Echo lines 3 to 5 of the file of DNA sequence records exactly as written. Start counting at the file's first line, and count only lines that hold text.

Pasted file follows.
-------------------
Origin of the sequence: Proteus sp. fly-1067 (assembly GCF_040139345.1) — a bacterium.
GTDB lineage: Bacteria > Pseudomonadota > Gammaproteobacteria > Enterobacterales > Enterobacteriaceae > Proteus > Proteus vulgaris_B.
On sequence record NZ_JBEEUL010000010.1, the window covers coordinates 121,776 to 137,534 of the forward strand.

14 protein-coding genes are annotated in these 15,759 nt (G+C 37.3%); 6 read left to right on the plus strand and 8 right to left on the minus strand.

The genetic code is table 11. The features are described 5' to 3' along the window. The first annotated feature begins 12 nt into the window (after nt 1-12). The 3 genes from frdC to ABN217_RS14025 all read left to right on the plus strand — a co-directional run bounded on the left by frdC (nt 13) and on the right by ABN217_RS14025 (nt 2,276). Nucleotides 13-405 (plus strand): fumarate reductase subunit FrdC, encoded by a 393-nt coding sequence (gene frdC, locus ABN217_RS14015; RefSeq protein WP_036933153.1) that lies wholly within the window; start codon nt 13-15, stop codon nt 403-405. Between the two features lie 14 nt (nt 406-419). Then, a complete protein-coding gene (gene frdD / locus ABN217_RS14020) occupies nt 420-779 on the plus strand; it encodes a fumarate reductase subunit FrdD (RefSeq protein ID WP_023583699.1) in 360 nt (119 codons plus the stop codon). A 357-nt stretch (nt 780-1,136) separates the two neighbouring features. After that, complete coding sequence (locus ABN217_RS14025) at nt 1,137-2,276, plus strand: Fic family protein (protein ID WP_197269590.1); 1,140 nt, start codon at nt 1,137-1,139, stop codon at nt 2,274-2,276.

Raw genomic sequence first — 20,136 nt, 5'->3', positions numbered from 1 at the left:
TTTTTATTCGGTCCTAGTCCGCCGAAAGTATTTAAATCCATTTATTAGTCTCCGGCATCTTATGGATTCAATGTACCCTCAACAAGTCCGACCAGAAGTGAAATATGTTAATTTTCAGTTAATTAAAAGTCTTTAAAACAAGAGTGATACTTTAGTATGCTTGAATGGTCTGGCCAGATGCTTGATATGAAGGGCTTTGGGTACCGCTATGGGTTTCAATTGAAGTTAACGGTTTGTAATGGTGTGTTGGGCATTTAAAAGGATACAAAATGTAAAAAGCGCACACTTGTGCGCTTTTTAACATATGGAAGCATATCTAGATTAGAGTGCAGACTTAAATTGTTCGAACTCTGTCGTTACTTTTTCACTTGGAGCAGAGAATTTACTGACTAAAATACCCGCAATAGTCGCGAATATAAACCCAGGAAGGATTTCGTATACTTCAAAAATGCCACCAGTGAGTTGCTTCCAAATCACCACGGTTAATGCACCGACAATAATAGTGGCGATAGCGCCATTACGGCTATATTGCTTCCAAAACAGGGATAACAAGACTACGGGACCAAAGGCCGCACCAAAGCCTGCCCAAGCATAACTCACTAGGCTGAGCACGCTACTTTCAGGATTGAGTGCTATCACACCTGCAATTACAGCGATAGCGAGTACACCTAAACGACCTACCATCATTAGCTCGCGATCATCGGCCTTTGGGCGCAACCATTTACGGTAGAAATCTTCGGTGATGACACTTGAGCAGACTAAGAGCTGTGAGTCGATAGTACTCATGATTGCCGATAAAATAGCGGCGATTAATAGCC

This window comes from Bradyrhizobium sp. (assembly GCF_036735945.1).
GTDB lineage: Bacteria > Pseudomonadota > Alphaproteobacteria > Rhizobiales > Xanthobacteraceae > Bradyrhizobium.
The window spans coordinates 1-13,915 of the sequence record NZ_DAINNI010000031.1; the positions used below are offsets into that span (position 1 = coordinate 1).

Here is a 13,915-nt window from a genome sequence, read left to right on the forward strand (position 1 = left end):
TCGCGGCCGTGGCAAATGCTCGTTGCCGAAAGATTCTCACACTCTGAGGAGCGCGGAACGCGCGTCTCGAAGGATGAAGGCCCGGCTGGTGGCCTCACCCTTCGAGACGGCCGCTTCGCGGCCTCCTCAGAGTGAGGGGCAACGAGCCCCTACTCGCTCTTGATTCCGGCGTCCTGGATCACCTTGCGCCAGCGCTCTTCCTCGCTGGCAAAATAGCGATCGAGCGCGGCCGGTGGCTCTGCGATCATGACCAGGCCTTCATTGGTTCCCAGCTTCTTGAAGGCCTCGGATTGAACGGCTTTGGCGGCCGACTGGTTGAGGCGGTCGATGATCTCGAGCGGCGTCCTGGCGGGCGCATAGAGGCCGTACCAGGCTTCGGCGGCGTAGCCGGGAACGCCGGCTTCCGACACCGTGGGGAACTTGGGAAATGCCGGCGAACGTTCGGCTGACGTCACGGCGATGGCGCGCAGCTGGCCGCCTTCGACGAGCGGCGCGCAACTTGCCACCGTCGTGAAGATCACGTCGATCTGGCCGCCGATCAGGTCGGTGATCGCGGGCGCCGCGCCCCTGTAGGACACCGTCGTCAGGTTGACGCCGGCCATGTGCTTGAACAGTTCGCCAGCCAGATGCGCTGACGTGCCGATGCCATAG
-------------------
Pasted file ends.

On sequence record NZ_JBEEUL010000010.1, the window covers coordinates 121,776 to 137,534 of the forward strand.

14 protein-coding genes are annotated in these 15,759 nt (G+C 37.3%); 6 read left to right on the plus strand and 8 right to left on the minus strand.

The genetic code is table 11. The features are described 5' to 3' along the window. The first annotated feature begins 12 nt into the window (after nt 1-12). The 3 genes from frdC to ABN217_RS14025 all read left to right on the plus strand — a co-directional run bounded on the left by frdC (nt 13) and on the right by ABN217_RS14025 (nt 2,276). Nucleotides 13-405 (plus strand): fumarate reductase subunit FrdC, encoded by a 393-nt coding sequence (gene frdC, locus ABN217_RS14015; RefSeq protein WP_036933153.1) that lies wholly within the window; start codon nt 13-15, stop codon nt 403-405. Between the two features lie 14 nt (nt 406-419). Then, a complete protein-coding gene (gene frdD / locus ABN217_RS14020) occupies nt 420-779 on the plus strand; it encodes a fumarate reductase subunit FrdD (RefSeq protein ID WP_023583699.1) in 360 nt (119 codons plus the stop codon). A 357-nt stretch (nt 780-1,136) separates the two neighbouring features. After that, complete coding sequence (locus ABN217_RS14025) at nt 1,137-2,276, plus strand: Fic family protein (protein ID WP_197269590.1); 1,140 nt, start codon at nt 1,137-1,139, stop codon at nt 2,274-2,276.